Art in all its various forms could become a portal for revisiting the past. In every form of art – painting, music, singing, writing, and film – we relive or revisit a forgotten or hidden history about ourselves, our friends, and our communities. Films, due to their ability to embrace another art form into their orbit, become an important art form to revisit the past. Thus, as I watched the Tabo Mcbaror-directed Dark October, the layers of stories it unearths made me revisit a personal and national history.
I school at Olabisi Onabanjo University, and months ago, I had a casual disagreement with a residential indigene of Ago-Iwoye. This short-lived disagreement made me question what my presence, as an outsider, meant to Ago-Iwoye indigenes. In acting on my journalistic and curiosity instincts, I attempted to write a story about the relationship that exists between university students and members of the host community. Other activities made it impossible to pursue the story.
- Advertisement -
But minutes into Dark October, Tizzy (Chuks Joseph) visits Wisdom (Boman Bognet) and as he moves deeper into the Aku community, the search party and menace on the indigene of this community made me regret why I didn’t pursue that story to the end. Though different situations lead to hatred for strangers — in this case, university students, in the Aku community, it is easier to detect the malice in their countenance.I have a relation to this story. During one of my nocturnal walks in Ajegunle, I was about to board a bike when the bike man casually gave this information; “dem dan burn one thief for that junction o.” It was the vigilante commander who set four students ablaze. The gory image of these unrecognizable humans, becoming ashes, came to mind. Trapped tears left my eye.
Dark October is a familiar history for many Nigerians. After the killing of four Nigerian students in University of Portharcout, the word “Aluu 4” and the day, October 5, 2012, became a totem for revisiting a tragic past. Chiadika Biringa, Lloyd Toku Mike, Tekena Elkanah, and Ugonna Obuzor are the actual names of the students that torrent of fire ended their ambitious life. In the filmmaking debut of Linda Ikeji, the boys have new names: Tizzy (Chuks Joseph), Big L (Munachi Okpara), Tamunor (Kelechukwu Oriaku), and Chibuzor (Chibie Jonny).
Google provides minimal information about the Aluu 4: course of study, trauma-inducing videos, and pictures of their living and burnt bodies. But in the Linda-Ikeji-inspired story written by Odega Shawa, the feature film presents details the internet won’t reveal. Though the different activities, ambition, joy, and personal history of the boys could be doubted, the doubt won’t reduce the trauma that these were highly ambitious Nigerian youth.
Decadence in the Nigeria Police Force isn’t a recent identity of the force. Their negligence in curbing the exposure of the Aku community informed the decision to form a vigilante group. In recent times, different communities in Lagos had to employ similar defenses in forming community vigilantes when the menace of the One Million Boys was in the loop. The inability of the police in addressing the people’s concerns in the Aku community means the jungle becomes the spot for justice. The police station isn’t addressing their plight. For these people, the street becomes the courtroom. Trial and judgment are passed on the street.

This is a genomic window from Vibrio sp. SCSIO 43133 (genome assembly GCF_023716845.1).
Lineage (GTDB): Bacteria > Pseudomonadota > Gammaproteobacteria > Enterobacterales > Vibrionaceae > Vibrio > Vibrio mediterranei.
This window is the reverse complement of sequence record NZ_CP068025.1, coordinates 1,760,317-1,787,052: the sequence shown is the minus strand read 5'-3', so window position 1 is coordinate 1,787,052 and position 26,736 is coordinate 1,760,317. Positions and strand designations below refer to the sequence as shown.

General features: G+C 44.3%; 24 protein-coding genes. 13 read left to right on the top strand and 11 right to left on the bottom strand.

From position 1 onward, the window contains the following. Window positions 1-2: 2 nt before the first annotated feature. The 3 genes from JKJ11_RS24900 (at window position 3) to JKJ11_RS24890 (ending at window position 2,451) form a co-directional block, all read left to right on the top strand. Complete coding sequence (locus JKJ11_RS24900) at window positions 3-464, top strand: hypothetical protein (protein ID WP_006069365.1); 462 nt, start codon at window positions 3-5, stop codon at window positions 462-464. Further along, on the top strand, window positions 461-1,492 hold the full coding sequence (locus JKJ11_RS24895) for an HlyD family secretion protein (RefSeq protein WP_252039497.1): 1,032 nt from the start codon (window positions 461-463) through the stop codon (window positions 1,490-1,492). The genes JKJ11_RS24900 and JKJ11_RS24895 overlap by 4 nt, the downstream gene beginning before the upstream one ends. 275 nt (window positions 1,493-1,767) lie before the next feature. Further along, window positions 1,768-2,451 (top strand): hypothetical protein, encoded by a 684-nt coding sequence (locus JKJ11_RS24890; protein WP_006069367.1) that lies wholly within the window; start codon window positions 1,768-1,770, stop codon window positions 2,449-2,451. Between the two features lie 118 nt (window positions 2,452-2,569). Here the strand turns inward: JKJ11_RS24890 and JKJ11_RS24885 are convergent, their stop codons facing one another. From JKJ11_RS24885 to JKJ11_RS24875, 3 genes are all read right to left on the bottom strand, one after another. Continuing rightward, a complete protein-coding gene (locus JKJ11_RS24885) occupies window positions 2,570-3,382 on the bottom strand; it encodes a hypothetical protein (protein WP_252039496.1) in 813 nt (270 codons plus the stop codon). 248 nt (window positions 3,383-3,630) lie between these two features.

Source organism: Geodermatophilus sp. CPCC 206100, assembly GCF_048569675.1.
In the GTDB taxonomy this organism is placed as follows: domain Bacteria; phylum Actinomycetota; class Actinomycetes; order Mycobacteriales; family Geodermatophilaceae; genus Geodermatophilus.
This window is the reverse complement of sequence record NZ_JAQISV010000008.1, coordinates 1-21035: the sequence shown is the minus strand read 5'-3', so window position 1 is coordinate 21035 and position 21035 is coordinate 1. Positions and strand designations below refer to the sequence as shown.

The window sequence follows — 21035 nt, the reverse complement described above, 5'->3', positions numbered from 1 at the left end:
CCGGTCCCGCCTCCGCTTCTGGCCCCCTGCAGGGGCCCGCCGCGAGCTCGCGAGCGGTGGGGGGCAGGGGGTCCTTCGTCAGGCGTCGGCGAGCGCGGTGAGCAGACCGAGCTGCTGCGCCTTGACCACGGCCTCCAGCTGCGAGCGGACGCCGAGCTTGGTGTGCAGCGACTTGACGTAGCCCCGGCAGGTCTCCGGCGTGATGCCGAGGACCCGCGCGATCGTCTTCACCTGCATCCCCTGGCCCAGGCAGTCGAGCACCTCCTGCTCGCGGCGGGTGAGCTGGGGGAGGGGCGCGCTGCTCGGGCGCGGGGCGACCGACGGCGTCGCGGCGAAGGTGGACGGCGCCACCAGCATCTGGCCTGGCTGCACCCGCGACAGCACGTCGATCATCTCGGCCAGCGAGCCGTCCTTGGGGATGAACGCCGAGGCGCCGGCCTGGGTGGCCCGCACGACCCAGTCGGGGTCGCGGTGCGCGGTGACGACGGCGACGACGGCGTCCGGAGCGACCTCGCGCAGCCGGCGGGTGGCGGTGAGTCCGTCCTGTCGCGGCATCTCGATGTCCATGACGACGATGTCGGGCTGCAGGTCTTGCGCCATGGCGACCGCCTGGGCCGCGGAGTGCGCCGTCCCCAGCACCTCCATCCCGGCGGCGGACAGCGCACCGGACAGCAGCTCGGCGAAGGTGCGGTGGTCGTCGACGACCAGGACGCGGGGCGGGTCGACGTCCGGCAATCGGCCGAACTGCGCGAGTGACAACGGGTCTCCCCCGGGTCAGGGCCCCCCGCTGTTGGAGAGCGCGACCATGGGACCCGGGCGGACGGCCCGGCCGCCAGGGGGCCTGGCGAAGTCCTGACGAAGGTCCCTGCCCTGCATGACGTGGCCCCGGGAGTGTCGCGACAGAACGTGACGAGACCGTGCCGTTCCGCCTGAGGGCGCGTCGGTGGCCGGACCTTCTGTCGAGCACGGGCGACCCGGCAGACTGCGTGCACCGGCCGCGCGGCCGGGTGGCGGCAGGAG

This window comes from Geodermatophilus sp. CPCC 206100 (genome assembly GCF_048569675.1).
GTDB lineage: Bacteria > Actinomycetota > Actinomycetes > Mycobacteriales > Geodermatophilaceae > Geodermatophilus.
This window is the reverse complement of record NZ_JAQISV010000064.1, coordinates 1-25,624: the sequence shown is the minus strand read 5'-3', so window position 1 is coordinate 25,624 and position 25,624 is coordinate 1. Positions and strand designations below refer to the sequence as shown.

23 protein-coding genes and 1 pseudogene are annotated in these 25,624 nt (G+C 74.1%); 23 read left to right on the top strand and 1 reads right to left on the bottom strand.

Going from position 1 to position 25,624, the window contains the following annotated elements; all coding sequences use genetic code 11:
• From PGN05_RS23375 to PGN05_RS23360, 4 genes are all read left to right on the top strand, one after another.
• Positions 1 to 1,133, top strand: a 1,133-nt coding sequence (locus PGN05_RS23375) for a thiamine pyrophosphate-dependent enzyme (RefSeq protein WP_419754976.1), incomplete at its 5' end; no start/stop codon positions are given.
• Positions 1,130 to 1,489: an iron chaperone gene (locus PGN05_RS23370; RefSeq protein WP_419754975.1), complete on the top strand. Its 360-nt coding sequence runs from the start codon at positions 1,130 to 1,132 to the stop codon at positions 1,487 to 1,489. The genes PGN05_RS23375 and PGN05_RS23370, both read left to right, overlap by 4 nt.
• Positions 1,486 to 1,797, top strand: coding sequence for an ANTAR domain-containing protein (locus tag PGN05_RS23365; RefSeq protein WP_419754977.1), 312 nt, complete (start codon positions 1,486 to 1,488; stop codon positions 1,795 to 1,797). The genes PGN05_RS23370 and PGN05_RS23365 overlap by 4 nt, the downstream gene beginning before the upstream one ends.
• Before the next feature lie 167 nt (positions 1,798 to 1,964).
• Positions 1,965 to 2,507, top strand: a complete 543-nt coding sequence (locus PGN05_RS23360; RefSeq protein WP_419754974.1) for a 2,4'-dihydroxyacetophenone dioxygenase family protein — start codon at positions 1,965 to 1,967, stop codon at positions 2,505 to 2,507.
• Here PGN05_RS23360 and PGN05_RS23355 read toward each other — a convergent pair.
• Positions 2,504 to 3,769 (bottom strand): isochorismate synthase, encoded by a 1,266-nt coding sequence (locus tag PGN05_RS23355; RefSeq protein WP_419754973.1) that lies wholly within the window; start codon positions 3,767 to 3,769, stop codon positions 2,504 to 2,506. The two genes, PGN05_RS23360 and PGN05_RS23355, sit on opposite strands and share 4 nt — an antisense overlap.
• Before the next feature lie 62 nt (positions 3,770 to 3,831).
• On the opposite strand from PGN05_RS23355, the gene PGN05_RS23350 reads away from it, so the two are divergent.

- Advertisement -
During the mob action, a keen observer will catch a glimpse of some members of the mob laughing while they throw stones and sticks at the alleged thieves. Controlling the gestures of a rented cast, who are students, can be challenging for a director or director of photography on set. But it becomes infuriating during the post-production stage, the editor loses sight of those smiling faces. An entire paragraph dedicated to students portends to nit-picking, but for a film with the potential of inducing Post Traumatic Stress Depression (PTSD) and trauma, a paragraph is deserving of addressing it.
During the mob sequence, one of the about-to-be-lynched students, Tamumor, his sister (Uju Anikwe) was minutes away from the sight. She is apathetic to the situation going on. And when her interest was piqued, she saw her brother covered in blood. An often-retread axiom: “there is only a second between life and death” comes to the fore of my mind followed by these questions: could the death have been prevented if she hadn’t been apathetic to the growing voices around her? Could her prompt recognition of her brother and his friends dwindle the meaning in the mob heart? Could they have believed her? But as one of the cast says, “sometimes the madness isn’t rehearsed.” Meaning, death doesn’t inform its guest it’s visiting.
- Advertisement -
For a country prone to amnesia, it’s encouraging to see that filmmakers are documenting their creative output at national events. Though this re-enactment of events of national tragedy is traumatic for known reasons, it’s important in curbing the potential for amnesia. The South African industry has a list of films/series that pay lip service and serious homage to the country’s past such as Silverton Siege, Kalushi: The Story of Solomon Mahlanguand Queen Sono. The Joey Bada-led Two Distant Strangers pay homage to the history of the racial killing of black people. Linda Ikeji’s Dark October, like all the listed films and series, is dark and dirge-filled, and their presence is encouraging. But if this film or series provides a better insight into this gradually-receding traumatic past is another thing. At least, this film exist. Further conversation can be held.
Written By: Odega Shawa
Directed By: Tabo Mcbaror
Lead Cast: Chuks Joseph, Munachi Okpara, Kelechukwu Oriaku, and Chibie Jonny